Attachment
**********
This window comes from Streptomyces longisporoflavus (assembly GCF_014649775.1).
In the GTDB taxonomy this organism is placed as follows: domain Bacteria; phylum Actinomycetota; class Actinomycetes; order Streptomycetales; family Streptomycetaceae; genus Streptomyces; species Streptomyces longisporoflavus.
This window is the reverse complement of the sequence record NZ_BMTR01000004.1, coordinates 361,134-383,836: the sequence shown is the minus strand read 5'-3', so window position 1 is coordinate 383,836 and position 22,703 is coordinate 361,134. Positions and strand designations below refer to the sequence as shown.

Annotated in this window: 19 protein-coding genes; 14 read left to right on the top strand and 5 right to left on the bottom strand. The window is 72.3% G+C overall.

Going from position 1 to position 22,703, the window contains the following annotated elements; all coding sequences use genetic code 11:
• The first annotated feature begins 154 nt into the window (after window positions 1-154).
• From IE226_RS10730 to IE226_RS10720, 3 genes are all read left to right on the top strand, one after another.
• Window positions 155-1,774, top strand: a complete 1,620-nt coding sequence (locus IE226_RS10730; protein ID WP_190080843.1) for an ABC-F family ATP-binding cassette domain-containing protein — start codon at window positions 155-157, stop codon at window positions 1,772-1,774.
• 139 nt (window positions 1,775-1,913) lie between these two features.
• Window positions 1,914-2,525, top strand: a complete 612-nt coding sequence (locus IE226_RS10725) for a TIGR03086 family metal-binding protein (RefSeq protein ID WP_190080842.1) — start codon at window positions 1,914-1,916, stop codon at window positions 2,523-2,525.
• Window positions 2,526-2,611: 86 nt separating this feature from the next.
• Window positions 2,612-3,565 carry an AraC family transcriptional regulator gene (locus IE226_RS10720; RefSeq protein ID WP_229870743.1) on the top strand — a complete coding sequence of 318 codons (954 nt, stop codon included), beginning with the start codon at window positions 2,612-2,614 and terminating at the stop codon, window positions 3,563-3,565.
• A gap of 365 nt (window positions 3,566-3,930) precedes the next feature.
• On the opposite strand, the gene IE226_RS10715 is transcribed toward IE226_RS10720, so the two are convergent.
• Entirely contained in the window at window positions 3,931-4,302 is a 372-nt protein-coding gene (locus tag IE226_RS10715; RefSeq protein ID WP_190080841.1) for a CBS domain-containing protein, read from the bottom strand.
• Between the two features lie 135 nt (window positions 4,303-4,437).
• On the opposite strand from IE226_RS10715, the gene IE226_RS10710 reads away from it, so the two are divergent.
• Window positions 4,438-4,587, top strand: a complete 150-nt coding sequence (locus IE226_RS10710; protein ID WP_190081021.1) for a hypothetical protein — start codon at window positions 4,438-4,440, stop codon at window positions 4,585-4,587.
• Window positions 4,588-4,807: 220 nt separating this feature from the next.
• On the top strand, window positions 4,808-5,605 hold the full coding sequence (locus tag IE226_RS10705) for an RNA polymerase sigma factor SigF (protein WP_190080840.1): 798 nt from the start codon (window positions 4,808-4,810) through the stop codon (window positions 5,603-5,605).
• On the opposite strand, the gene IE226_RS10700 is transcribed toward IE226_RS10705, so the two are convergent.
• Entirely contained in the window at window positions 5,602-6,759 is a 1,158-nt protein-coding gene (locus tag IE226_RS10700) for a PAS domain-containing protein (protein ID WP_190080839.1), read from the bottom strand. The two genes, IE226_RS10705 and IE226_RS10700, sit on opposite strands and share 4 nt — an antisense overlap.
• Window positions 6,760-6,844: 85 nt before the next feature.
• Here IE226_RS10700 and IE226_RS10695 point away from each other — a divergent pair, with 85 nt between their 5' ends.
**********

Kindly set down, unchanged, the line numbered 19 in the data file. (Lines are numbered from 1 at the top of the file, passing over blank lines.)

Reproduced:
• Window positions 4,588-4,807: 220 nt separating this feature from the next.